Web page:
I was intrigued when I saw [P36, Issue 2809] your coverage of the royal wedding and hoped to read something that explained the public and media excitement about a relationship between two people who most of us don't know at all. Sadly the article seemed to be distinctly lacking in science. Firstly author Geoffrey Miller claims "male brains will be sparked by Will's military titles", without offering any evidence of this. I happen to be married to a former military journalist but when I asked him what William's titles were he said "I dunno, something over the top that he doesn't deserve". He didn't even seem interested in finding out.
Then we are given the classic outdated theories about sex appeal. Will likes Kate because she's attractive (obviously) but also because of her sense of humour which indicates fertility. Speaking as a professional comedienne I can assure you than men who find my jokes funny are rarely overwhelmed by a pressing need to impregnate me. You might well argue however that it is pretty logical when committing to spending large amounts of time with someone to pick someone whose company you enjoy. Perhaps it's not evolutionary prerogative at work here but conscious common sense?
Then we hear about Kate's cunning in convincing William to marry her because of the benefits to her potential children. We seem to have forgotten that William's genes also stand to benefit from his commitment to the wellbeing of their children. The notion that men only make good fathers because women have lured and tricked them into doing so is an insult to the many great caring dads in Britain.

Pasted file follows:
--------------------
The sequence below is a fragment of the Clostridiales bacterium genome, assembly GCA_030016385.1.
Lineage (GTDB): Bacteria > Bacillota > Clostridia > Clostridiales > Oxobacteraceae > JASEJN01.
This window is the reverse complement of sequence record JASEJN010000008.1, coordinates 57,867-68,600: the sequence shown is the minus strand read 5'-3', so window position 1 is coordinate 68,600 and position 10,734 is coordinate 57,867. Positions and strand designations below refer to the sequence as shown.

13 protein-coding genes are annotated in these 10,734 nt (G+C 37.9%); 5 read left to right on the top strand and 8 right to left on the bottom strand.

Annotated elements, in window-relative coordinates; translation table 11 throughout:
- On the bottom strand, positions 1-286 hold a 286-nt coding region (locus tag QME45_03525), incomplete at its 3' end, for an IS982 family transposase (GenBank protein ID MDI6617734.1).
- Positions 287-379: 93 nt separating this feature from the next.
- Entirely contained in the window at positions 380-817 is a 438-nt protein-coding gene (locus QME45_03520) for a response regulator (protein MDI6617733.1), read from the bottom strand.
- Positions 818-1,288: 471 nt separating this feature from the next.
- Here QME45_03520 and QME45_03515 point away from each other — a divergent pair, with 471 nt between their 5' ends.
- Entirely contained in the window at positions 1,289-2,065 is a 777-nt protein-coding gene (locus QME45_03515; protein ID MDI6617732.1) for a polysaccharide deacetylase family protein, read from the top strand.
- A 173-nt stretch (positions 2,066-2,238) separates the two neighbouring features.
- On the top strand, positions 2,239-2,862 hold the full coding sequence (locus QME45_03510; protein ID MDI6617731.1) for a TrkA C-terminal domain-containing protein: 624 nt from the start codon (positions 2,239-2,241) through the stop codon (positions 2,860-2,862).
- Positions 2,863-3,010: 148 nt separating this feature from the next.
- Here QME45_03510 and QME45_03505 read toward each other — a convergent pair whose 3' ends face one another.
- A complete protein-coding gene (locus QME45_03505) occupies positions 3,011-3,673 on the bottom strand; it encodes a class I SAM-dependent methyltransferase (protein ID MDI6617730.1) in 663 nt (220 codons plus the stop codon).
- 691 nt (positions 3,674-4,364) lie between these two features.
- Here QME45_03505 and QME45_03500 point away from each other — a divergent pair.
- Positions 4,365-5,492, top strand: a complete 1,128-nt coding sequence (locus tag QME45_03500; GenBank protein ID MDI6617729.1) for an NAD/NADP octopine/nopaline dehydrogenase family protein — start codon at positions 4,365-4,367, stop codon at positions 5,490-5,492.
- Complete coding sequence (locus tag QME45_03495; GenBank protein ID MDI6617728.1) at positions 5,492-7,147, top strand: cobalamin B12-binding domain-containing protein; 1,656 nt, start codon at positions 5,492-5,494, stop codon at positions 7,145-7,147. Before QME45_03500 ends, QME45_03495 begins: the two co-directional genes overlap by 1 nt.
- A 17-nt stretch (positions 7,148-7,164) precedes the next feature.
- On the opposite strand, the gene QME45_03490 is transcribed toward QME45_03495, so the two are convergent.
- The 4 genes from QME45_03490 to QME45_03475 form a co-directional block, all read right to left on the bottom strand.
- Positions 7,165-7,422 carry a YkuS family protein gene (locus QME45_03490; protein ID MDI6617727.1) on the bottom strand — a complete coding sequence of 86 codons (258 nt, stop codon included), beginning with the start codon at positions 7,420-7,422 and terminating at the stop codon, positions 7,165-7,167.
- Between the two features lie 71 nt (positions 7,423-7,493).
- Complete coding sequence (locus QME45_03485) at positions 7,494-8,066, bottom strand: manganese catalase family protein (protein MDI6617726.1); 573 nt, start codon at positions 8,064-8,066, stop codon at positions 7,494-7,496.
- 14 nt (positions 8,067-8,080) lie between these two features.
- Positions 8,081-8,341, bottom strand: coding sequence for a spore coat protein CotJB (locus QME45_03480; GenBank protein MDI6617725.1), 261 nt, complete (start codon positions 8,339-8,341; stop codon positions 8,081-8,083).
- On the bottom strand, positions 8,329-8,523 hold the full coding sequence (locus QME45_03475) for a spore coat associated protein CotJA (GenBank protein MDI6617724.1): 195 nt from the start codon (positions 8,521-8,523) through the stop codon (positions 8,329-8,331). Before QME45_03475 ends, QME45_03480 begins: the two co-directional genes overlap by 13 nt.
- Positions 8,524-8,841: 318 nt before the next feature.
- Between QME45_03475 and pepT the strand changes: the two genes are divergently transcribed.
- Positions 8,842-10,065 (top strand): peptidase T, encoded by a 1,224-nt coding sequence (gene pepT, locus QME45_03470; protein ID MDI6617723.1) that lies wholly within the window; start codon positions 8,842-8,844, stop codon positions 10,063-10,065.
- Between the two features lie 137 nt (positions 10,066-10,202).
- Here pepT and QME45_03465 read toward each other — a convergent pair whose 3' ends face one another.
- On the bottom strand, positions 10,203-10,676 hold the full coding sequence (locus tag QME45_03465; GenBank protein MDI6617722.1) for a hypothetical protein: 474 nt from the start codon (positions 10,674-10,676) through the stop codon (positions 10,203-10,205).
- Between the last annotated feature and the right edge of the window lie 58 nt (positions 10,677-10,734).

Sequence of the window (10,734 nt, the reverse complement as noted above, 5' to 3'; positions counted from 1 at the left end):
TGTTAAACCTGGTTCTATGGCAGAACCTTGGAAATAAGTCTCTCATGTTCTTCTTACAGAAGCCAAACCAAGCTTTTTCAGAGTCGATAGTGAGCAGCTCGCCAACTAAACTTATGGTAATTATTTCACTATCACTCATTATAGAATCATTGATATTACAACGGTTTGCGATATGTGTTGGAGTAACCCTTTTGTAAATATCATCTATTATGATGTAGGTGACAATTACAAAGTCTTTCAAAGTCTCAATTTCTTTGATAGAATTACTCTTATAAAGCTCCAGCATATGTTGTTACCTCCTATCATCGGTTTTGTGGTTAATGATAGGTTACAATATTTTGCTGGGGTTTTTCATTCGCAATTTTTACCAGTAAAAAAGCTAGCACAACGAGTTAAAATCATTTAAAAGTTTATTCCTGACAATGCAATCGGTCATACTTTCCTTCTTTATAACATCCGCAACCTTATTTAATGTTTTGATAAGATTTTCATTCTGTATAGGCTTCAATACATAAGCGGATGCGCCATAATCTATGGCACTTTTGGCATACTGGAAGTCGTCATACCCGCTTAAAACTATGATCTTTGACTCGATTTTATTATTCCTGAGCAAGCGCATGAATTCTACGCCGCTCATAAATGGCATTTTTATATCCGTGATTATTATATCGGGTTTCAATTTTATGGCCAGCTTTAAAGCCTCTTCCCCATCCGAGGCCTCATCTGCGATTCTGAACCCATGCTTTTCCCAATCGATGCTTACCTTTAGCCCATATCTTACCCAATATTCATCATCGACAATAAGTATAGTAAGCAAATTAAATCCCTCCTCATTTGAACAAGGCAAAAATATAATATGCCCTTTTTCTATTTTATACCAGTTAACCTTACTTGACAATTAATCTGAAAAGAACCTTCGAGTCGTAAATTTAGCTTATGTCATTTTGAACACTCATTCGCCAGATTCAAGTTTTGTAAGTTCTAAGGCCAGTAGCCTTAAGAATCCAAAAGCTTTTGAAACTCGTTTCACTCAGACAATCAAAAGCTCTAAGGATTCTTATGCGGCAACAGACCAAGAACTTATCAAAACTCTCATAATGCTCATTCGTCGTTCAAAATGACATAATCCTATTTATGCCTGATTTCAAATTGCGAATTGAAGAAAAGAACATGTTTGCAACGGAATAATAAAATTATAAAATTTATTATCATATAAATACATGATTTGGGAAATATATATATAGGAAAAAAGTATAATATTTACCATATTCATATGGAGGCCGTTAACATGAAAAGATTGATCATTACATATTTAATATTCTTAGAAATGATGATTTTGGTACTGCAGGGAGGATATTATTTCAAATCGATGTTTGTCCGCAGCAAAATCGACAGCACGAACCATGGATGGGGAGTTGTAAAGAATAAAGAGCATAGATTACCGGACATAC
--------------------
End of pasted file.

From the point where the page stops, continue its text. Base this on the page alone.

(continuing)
Of course the true agenda of the piece emerges about half way through. Apparently the media fail to give Kate the credit she deserves for bagging herself a future king. We are (allegedly) tripping over ourselves to praise Oprah, Meryl, Hillary and Nigella but not Kate. Has Miller bothered to open up a single page of the national press in the last three months? Articles praising Kate for every outfit she chooses, every comment she makes, every smile she throws at a waiting paparazzo take up page after page of coverage that could have been dedicated to a tsunami or human rights crisis. And the only coverage I can find of Nigella recently is a nasty article in the Daily Mail calling her fat (which surely ought to be a compliment for a chef, but clearly isn't intended as such).
And whose fault is this mythical lack of coverage of the royal bride-to-be's evolutionary man-bagging prowess? According to Miller - feminism. Yes those pesky equal rights campaigners. Can Miller give a single example of a feminist who has criticised Ms Middleton? Evidently not. I'll explain why: the pay gap in this country is wide and not closing, the latest round of government cuts are set to hurt women on an unprecedented scale, rape has a 6% conviction rate against reporting and two women a week are murdered in Britain by their male partners or ex-partners. We feminists have bigger fish to fry than attacking a (probably) lovely posh girl about to marry a (probably) lovely posh boy she met at college.
[I hope they publish it though probably they'll edit it down to the line "...feminism. Yes those pesky equal rights campaigners." and leave it at that!]